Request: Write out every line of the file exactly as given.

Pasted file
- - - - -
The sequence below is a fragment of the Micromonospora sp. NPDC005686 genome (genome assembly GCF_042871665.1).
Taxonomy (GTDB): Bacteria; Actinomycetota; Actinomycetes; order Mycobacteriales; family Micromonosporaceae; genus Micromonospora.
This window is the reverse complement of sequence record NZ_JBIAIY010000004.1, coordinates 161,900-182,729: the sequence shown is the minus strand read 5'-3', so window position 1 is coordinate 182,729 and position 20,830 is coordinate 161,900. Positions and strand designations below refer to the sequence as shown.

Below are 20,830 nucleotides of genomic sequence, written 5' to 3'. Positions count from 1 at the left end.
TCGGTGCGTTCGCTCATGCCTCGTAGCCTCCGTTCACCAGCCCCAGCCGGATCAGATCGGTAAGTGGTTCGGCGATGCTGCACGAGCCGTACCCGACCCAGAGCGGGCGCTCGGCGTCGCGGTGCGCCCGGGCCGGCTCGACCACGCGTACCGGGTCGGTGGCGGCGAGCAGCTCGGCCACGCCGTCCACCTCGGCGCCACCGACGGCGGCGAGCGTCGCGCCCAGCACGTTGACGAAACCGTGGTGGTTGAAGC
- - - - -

The sequence below is a fragment of the Micromonospora sp. NPDC005686 genome (genome assembly GCF_042871665.1).
Taxonomy (GTDB): Bacteria; Actinomycetota; Actinomycetes; order Mycobacteriales; family Micromonosporaceae; genus Micromonospora.
This window is the reverse complement of sequence record NZ_JBIAIY010000004.1, coordinates 161,900-182,729: the sequence shown is the minus strand read 5'-3', so window position 1 is coordinate 182,729 and position 20,830 is coordinate 161,900. Positions and strand designations below refer to the sequence as shown.

Below are 20,830 nucleotides of genomic sequence, written 5' to 3'. Positions count from 1 at the left end.
TCGGTGCGTTCGCTCATGCCTCGTAGCCTCCGTTCACCAGCCCCAGCCGGATCAGATCGGTAAGTGGTTCGGCGATGCTGCACGAGCCGTACCCGACCCAGAGCGGGCGCTCGGCGTCGCGGTGCGCCCGGGCCGGCTCGACCACGCGTACCGGGTCGGTGGCGGCGAGCAGCTCGGCCACGCCGTCCACCTCGGCGCCACCGACGGCGGCGAGCGTCGCGCCCAGCACGTTGACGAAACCGTGGTGGTTGAAGC